EU court adviser sides with Poland in dispute with Germany over Russian gas: report

An adviser to the EU’s top court has supported Poland in a prolonged dispute with Germany over gas flows through a pipeline from Russia, a website has reported.



Advocate General Manuel Campos Sánchez-Bordona, an adviser to the Court of Justice of the European Union, on Thursday issued an opinion in which he sided with Poland in a case involving gas supplies through the Opal pipeline from Russia, the website reported.

The German government in November 2019 appealed against a European Court of Justice ruling earlier that year to limit gas flows through the Opal pipeline, according to a report at the time.

The top European court in September 2019 overruled a 2016 European Commission decision that had allowed the operator of Opal and Russian gas giant Gazprom to sell and ship more supplies.

Waraw contested the EU executive’s 2016 decision, claiming that its energy security was infringed by Russia diverting supplies directly to Germany, away from traditional routes through Ukraine and Poland.

Polish EuroMP Jacek Saryusz-Wolski commented on Twitter in 2019 that Germany was appealing to the European Court of Justice “in the interests of Gazprom, and against Poland and the first ruling of the court, which agreed with Poland and not the European Commission … on the Opal gas pipeline.”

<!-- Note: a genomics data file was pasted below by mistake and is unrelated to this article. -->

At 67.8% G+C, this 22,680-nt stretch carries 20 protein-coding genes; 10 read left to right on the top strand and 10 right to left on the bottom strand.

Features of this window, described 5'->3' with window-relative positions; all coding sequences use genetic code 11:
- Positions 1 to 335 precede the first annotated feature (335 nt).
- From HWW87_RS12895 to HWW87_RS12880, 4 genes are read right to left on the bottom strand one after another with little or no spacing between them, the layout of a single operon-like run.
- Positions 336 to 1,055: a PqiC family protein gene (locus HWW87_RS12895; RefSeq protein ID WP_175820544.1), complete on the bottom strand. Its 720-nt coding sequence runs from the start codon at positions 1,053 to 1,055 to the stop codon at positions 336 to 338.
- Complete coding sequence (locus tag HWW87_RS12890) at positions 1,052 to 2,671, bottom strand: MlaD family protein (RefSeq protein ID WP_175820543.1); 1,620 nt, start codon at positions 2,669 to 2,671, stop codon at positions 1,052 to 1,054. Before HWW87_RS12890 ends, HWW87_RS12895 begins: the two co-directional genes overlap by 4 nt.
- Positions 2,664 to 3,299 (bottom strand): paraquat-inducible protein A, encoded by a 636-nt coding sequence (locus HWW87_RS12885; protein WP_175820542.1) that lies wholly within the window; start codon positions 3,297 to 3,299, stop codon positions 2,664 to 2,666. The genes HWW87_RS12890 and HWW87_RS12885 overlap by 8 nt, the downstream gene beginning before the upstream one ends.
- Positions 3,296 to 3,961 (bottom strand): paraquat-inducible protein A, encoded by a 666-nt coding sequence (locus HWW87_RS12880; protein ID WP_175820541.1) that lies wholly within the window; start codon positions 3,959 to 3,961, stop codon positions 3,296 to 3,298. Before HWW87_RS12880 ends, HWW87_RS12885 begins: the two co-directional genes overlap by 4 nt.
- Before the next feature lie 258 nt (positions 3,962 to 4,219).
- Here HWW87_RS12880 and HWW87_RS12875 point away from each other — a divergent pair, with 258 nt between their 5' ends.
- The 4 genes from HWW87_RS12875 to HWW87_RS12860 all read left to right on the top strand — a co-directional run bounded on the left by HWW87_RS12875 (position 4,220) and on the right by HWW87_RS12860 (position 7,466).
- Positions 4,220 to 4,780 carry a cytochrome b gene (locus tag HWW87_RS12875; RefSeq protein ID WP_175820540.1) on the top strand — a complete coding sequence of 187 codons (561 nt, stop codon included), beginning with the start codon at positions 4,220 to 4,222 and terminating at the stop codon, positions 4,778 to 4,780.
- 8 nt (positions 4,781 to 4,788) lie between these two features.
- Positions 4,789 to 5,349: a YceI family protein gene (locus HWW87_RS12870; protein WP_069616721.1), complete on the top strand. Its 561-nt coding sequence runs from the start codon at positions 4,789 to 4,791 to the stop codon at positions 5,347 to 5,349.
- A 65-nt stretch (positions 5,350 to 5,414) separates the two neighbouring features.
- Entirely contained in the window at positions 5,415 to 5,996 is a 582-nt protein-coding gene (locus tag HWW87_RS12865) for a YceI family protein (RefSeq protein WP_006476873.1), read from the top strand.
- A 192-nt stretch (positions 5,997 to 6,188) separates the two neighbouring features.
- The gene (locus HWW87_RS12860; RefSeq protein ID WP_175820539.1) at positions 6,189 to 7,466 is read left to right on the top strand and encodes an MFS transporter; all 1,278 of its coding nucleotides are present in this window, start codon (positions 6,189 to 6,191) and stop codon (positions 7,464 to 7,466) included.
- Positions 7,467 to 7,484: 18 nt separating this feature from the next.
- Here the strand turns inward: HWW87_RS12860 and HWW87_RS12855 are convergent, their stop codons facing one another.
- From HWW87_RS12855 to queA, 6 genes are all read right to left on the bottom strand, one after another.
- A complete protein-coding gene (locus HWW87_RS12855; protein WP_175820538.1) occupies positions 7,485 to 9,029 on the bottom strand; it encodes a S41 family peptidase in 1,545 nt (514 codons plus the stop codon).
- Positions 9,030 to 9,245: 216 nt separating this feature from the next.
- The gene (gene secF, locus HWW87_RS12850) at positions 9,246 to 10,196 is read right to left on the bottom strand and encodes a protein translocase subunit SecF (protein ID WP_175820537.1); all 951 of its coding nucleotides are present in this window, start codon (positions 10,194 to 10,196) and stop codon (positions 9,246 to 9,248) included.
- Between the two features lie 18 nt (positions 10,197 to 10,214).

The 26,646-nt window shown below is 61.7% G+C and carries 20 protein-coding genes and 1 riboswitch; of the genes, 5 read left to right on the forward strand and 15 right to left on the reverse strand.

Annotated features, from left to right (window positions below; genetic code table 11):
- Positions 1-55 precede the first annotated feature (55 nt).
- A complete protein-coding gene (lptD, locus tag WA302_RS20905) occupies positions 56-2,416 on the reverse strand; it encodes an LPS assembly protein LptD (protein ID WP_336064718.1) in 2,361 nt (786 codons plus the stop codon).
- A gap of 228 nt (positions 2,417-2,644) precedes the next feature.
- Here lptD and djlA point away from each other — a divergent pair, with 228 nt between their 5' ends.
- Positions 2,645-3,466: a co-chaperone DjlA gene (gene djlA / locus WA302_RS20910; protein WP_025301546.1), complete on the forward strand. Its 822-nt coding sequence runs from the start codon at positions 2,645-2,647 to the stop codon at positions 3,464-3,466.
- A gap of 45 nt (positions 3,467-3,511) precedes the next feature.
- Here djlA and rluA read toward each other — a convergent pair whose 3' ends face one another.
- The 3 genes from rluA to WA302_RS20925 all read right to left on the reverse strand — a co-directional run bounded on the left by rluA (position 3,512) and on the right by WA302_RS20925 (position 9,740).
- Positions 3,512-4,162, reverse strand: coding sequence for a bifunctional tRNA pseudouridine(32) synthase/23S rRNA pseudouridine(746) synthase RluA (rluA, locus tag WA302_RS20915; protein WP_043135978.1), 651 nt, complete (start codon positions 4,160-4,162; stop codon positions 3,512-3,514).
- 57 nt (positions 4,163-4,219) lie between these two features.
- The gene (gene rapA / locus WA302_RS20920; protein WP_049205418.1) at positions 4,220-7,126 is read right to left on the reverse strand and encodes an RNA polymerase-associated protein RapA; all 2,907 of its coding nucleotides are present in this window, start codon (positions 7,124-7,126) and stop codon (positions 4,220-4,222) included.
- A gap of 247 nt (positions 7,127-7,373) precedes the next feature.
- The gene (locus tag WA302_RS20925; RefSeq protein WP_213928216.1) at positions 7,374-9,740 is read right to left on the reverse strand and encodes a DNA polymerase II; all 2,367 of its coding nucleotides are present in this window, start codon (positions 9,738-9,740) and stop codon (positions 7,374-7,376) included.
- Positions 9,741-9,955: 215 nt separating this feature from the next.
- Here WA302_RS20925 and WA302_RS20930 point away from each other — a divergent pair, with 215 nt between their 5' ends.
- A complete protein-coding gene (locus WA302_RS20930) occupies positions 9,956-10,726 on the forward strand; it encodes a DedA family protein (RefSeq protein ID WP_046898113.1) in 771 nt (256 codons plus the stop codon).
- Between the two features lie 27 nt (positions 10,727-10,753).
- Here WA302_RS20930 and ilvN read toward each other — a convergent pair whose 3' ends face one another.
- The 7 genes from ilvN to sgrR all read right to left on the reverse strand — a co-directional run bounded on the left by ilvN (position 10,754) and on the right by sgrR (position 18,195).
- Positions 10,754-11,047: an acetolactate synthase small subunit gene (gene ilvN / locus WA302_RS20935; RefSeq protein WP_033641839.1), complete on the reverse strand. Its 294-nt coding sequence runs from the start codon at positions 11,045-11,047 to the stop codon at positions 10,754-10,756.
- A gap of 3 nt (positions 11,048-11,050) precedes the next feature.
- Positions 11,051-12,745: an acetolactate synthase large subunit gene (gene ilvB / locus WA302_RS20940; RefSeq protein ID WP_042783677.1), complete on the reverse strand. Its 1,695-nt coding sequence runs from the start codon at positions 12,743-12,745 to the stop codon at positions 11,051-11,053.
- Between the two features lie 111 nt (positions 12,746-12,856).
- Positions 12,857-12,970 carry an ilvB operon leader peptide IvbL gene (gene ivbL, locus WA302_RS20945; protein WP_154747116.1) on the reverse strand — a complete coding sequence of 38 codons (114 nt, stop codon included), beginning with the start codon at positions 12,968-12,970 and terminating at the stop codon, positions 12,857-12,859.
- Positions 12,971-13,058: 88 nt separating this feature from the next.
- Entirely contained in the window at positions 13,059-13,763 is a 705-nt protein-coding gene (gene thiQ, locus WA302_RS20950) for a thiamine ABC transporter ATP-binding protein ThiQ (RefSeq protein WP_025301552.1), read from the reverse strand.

Opal is a German onshore gas link connected to the Nord Stream pipeline from Russia.

’Energy solidarity’

Poland’s state-run gas company PGNiG said in a statement on Thursday that the “Opinion of the Advocate General of the Court of Justice of the EU has confirmed the need to apply the principle of energy solidarity.”

PGNiG CEO Paweł Majewski was cited as saying that the Advocate General’s opinion “confirms arguments raised by the Polish government” and his company since 2016 that the European Commission’s decision was issued with a breach of EU law.

He added that the case “has relevance beyond a single particular pipeline. Preventing monopoly use of the entire OPAL pipeline capacity is good news not only for Poland but also for the European Union’s energy security and proper functioning of the EU gas market.”

“We do not want energy solidarity in the European Union to be just empty words, freely interpreted to suit current needs, but a legal principle that is binding on the EU institutions and respected by the Member States,” Majewski also said.

“We expect the energy solidarity principle to be applied also with respect to Nord Stream 2,” he added, referring to the controversial gas pipeline being built from Russia to Germany under the Baltic Sea.

The adviser’s opinion is non-binding and just a suggestion for the top EU court, though in most cases its judges use such opinions when they prepare to rule on cases, Poland’s PAP news agency reported.



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